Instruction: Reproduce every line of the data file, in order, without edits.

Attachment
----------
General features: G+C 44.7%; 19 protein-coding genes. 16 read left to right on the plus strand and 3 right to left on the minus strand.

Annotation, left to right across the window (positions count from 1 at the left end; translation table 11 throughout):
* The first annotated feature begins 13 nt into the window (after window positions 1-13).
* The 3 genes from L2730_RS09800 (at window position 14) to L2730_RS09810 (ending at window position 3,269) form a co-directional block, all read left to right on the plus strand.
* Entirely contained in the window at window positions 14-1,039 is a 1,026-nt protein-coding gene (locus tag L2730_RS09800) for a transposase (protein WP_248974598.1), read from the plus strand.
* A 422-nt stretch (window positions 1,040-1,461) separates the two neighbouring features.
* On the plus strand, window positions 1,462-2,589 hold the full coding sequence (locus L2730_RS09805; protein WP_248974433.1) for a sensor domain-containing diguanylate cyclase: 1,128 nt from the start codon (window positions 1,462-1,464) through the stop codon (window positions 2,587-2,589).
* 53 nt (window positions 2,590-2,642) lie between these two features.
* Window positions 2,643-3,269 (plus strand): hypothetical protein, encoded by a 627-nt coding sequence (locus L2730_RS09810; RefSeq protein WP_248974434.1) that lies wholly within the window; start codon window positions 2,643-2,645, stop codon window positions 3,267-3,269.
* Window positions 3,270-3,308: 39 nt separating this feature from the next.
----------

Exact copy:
General features: G+C 44.7%; 19 protein-coding genes. 16 read left to right on the plus strand and 3 right to left on the minus strand.

Annotation, left to right across the window (positions count from 1 at the left end; translation table 11 throughout):
* The first annotated feature begins 13 nt into the window (after window positions 1-13).
* The 3 genes from L2730_RS09800 (at window position 14) to L2730_RS09810 (ending at window position 3,269) form a co-directional block, all read left to right on the plus strand.
* Entirely contained in the window at window positions 14-1,039 is a 1,026-nt protein-coding gene (locus tag L2730_RS09800) for a transposase (protein WP_248974598.1), read from the plus strand.
* A 422-nt stretch (window positions 1,040-1,461) separates the two neighbouring features.
* On the plus strand, window positions 1,462-2,589 hold the full coding sequence (locus L2730_RS09805; protein WP_248974433.1) for a sensor domain-containing diguanylate cyclase: 1,128 nt from the start codon (window positions 1,462-1,464) through the stop codon (window positions 2,587-2,589).
* 53 nt (window positions 2,590-2,642) lie between these two features.
* Window positions 2,643-3,269 (plus strand): hypothetical protein, encoded by a 627-nt coding sequence (locus L2730_RS09810; RefSeq protein WP_248974434.1) that lies wholly within the window; start codon window positions 2,643-2,645, stop codon window positions 3,267-3,269.
* Window positions 3,270-3,308: 39 nt separating this feature from the next.